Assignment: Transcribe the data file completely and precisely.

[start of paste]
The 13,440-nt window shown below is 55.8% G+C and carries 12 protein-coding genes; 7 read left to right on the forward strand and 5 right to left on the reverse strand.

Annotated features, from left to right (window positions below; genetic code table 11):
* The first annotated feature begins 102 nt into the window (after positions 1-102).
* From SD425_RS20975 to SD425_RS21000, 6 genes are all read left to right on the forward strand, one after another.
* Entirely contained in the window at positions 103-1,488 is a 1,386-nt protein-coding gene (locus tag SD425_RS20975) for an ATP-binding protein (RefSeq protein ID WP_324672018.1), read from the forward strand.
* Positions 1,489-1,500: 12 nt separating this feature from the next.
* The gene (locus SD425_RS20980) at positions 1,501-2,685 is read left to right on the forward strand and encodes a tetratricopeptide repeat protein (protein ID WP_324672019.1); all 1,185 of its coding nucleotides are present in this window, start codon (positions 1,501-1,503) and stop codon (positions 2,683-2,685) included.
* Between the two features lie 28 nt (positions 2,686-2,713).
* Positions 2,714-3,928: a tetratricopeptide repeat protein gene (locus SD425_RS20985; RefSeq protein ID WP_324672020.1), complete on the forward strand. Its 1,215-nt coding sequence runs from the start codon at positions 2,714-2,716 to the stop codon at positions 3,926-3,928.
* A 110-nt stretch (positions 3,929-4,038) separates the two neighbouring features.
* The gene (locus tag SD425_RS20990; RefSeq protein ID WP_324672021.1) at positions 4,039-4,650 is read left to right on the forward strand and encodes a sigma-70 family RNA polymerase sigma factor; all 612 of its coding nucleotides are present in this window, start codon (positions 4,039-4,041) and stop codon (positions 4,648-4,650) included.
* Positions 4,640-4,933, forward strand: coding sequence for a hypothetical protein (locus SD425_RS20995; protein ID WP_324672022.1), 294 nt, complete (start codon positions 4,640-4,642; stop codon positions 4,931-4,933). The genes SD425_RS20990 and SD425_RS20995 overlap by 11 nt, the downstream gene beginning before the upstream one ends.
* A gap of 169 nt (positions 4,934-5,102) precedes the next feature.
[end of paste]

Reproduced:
The 13,440-nt window shown below is 55.8% G+C and carries 12 protein-coding genes; 7 read left to right on the forward strand and 5 right to left on the reverse strand.

Annotated features, from left to right (window positions below; genetic code table 11):
* The first annotated feature begins 102 nt into the window (after positions 1-102).
* From SD425_RS20975 to SD425_RS21000, 6 genes are all read left to right on the forward strand, one after another.
* Entirely contained in the window at positions 103-1,488 is a 1,386-nt protein-coding gene (locus tag SD425_RS20975) for an ATP-binding protein (RefSeq protein ID WP_324672018.1), read from the forward strand.
* Positions 1,489-1,500: 12 nt separating this feature from the next.
* The gene (locus SD425_RS20980) at positions 1,501-2,685 is read left to right on the forward strand and encodes a tetratricopeptide repeat protein (protein ID WP_324672019.1); all 1,185 of its coding nucleotides are present in this window, start codon (positions 1,501-1,503) and stop codon (positions 2,683-2,685) included.
* Between the two features lie 28 nt (positions 2,686-2,713).
* Positions 2,714-3,928: a tetratricopeptide repeat protein gene (locus SD425_RS20985; RefSeq protein ID WP_324672020.1), complete on the forward strand. Its 1,215-nt coding sequence runs from the start codon at positions 2,714-2,716 to the stop codon at positions 3,926-3,928.
* A 110-nt stretch (positions 3,929-4,038) separates the two neighbouring features.
* The gene (locus tag SD425_RS20990; RefSeq protein ID WP_324672021.1) at positions 4,039-4,650 is read left to right on the forward strand and encodes a sigma-70 family RNA polymerase sigma factor; all 612 of its coding nucleotides are present in this window, start codon (positions 4,039-4,041) and stop codon (positions 4,648-4,650) included.
* Positions 4,640-4,933, forward strand: coding sequence for a hypothetical protein (locus SD425_RS20995; protein ID WP_324672022.1), 294 nt, complete (start codon positions 4,640-4,642; stop codon positions 4,931-4,933). The genes SD425_RS20990 and SD425_RS20995 overlap by 11 nt, the downstream gene beginning before the upstream one ends.
* A gap of 169 nt (positions 4,934-5,102) precedes the next feature.